noun, plural a·dul·ter·ies.
Origin of adultery
Examples from the Web for adultery
It also contains some clunky passages of adultery, temptations of the flesh, and general sexual awkwardness.Powerful Congressman Writes About ‘Fleshy Breasts’|Asawin Suebsaeng|January 7, 2015|DAILY BEAST
Pounding is charged with one count each of assault, adultery, and conduct unbecoming an officer.
Typically, adultery charges are added to cases where there have been other offenses.
The opera is a dark and passionate tale of adultery and greed.
Then I think of the great writers of suburban misery (and drinking, and adultery), Updike and Cheever.
Now, we cannot but agree with the Puritans, that adultery is not a subject for comedy at all.Plays and Puritans|Charles Kingsley
For many of this sex also, and of noble birth, were put to death on being convicted of adultery or unchastity.The Roman History of Ammianus Marcellinus|Ammianus Marcellinus
In short, adultery isn't so very reprehensible if the King doesn't know.Secret Memoirs: The Story of Louise, Crown Princess|Henry W. Fischer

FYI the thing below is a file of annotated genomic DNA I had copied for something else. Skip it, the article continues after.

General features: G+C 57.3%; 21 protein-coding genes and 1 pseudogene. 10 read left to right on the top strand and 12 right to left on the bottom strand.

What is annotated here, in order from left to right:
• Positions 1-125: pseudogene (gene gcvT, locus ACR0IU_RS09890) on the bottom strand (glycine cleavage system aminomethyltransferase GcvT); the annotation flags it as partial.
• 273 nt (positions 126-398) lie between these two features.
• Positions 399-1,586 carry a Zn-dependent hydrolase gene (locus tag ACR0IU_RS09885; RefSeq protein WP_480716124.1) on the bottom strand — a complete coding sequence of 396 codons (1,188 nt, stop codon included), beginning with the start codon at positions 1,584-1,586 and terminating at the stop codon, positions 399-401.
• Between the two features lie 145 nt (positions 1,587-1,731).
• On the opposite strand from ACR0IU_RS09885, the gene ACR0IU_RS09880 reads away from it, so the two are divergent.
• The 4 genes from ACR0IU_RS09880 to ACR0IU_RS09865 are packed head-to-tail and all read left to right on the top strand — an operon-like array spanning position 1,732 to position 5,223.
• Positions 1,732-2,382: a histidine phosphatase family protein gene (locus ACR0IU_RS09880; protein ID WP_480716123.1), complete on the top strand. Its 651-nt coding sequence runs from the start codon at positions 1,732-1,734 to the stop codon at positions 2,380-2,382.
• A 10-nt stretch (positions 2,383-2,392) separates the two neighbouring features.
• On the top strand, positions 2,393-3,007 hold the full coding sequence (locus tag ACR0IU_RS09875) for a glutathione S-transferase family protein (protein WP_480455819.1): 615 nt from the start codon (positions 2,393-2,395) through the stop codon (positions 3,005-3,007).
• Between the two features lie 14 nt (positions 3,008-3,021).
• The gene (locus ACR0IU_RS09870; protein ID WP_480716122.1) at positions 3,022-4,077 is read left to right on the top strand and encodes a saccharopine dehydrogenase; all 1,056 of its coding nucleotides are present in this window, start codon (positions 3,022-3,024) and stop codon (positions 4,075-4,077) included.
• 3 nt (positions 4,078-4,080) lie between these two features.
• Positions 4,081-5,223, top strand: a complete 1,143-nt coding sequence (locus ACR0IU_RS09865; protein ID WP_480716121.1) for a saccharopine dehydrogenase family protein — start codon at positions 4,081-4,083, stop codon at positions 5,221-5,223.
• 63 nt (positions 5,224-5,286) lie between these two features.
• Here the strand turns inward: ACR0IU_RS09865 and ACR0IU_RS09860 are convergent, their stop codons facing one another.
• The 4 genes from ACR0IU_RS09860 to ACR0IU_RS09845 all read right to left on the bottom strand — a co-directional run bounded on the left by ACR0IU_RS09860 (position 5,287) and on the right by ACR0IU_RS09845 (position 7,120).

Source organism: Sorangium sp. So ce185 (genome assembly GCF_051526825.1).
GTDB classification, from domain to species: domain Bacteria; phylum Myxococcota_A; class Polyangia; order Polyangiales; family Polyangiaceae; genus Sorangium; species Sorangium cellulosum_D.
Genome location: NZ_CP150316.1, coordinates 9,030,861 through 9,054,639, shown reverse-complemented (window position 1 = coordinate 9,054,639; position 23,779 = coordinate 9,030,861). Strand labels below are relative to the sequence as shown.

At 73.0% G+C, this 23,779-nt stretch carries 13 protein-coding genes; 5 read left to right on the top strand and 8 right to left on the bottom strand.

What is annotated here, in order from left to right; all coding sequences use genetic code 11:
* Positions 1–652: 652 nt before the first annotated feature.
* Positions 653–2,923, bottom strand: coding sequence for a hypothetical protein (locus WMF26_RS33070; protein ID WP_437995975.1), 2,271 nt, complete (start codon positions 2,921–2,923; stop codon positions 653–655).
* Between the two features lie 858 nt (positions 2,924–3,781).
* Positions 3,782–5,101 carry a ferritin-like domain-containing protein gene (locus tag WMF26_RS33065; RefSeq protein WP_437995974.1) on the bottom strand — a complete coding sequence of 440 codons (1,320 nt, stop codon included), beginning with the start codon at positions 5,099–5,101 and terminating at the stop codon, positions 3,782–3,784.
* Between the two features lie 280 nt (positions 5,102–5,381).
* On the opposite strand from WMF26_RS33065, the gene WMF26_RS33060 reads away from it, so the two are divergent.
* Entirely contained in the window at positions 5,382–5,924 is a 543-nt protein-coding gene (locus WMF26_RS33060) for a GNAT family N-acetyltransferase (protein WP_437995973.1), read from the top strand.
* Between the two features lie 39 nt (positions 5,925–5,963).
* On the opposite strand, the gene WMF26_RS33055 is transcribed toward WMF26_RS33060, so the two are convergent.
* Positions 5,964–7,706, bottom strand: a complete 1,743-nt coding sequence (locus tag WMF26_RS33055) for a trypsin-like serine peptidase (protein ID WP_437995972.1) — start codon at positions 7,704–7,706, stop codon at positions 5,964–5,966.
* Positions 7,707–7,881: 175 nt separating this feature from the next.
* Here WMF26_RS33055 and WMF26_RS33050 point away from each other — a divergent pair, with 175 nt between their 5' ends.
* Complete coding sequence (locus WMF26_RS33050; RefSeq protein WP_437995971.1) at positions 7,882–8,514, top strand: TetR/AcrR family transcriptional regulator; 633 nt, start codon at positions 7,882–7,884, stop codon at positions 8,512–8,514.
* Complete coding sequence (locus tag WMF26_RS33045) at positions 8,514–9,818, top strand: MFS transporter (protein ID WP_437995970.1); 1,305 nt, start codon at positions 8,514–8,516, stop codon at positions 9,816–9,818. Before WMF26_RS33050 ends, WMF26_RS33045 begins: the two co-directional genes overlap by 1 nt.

It gave me to understand that Muki was bringing an action against me for adultery.Eyes Like the Sea|Mr Jkai
Prejudices: celibacy of priests, futility of adultery, emancipation of woman.Bouvard and Pcuchet, part 2|Gustave Flaubert
noun plural -teries
Word Origin for adultery
"voluntary violation of the marriage bed," c.1300, avoutrie, from Old French avouterie (12c.), noun of condition from avoutre, from Latin adulterare "to corrupt" (see adulteration). Modern spelling, with the re-inserted -d-, is from early 15c. (see ad-).
In Middle English, also "sex between husband and wife for recreational purposes; idolatry, perversion, heresy." Classified as single adultery (with an unmarried person) and double adultery (with a married person). Old English word was æwbryce "breach of law(ful marriage)" (cf. German Ehebruch). Adultery Dune in Arizona corresponds to Navajo sei adilehe "adultery sand," where illicit lovers met privately.